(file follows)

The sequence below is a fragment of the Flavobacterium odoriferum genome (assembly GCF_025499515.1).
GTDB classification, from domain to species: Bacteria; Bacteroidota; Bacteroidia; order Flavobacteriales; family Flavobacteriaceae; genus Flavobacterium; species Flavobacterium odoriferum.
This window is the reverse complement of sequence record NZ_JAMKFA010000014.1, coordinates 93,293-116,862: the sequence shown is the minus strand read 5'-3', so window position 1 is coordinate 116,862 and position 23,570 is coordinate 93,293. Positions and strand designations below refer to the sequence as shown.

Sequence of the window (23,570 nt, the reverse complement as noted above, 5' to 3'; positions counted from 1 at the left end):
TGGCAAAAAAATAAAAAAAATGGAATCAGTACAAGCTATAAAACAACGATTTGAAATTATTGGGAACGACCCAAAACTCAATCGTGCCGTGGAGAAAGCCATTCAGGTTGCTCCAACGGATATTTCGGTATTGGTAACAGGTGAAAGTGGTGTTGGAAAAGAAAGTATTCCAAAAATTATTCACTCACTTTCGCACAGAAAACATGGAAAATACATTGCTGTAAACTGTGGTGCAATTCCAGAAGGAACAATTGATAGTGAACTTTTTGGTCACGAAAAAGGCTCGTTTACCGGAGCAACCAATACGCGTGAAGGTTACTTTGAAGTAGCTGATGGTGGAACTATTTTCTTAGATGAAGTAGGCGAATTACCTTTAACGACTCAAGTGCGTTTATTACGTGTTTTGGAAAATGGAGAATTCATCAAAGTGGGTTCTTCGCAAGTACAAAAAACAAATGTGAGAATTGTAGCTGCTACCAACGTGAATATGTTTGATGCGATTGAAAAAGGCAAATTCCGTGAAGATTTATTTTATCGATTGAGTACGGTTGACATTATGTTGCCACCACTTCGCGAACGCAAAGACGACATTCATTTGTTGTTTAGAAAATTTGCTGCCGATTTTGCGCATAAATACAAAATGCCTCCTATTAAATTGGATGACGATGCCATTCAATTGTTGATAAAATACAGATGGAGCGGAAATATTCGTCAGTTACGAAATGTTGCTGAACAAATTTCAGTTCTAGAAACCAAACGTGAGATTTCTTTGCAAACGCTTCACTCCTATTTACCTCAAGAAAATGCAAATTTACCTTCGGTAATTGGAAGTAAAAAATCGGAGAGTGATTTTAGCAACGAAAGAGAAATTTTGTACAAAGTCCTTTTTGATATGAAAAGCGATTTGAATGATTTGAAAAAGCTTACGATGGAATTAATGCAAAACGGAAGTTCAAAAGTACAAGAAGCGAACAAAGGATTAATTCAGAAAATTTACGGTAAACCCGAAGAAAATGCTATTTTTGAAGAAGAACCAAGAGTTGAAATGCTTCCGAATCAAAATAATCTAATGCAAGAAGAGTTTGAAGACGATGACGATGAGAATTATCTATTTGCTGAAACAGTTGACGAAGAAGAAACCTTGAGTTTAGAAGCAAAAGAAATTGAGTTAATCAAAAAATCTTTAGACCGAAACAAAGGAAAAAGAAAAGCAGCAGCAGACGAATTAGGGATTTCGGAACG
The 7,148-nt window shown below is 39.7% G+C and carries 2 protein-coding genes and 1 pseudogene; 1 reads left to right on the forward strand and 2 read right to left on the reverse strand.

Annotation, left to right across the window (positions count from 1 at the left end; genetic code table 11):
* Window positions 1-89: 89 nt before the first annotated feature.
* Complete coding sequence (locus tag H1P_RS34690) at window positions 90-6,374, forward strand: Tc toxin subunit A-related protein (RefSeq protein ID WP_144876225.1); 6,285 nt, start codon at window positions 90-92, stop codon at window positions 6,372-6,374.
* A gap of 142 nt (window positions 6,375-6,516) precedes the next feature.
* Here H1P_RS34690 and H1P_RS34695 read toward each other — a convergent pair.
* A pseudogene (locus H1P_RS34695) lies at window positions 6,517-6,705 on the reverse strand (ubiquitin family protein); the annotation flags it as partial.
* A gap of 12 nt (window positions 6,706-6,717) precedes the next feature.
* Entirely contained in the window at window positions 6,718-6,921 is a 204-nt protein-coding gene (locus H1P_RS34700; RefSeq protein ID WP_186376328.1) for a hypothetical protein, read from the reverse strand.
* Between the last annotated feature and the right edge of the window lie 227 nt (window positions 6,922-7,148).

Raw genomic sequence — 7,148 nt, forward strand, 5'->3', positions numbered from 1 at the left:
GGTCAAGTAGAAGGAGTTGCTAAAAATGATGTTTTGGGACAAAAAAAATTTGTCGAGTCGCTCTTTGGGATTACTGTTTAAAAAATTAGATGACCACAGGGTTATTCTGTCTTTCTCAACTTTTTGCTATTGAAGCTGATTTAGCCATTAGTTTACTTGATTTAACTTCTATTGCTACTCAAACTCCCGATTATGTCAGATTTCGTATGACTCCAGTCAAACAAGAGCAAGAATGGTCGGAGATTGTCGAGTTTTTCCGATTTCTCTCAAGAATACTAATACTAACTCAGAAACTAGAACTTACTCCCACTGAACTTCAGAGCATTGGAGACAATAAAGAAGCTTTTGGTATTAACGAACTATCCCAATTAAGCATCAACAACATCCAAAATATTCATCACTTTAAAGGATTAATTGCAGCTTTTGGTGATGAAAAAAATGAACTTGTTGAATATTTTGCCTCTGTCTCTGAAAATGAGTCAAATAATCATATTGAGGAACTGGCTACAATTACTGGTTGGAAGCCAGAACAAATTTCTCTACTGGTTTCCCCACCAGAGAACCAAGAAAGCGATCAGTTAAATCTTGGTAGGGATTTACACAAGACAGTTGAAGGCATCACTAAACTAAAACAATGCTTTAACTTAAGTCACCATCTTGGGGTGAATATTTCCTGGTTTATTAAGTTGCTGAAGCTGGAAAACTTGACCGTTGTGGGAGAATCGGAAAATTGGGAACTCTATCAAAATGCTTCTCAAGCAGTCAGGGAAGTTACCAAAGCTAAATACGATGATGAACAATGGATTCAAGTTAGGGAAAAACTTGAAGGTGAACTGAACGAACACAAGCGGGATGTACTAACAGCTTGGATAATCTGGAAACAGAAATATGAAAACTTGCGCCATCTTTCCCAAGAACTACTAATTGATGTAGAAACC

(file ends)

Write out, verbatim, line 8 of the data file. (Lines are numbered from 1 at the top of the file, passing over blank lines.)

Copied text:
* Window positions 1-89: 89 nt before the first annotated feature.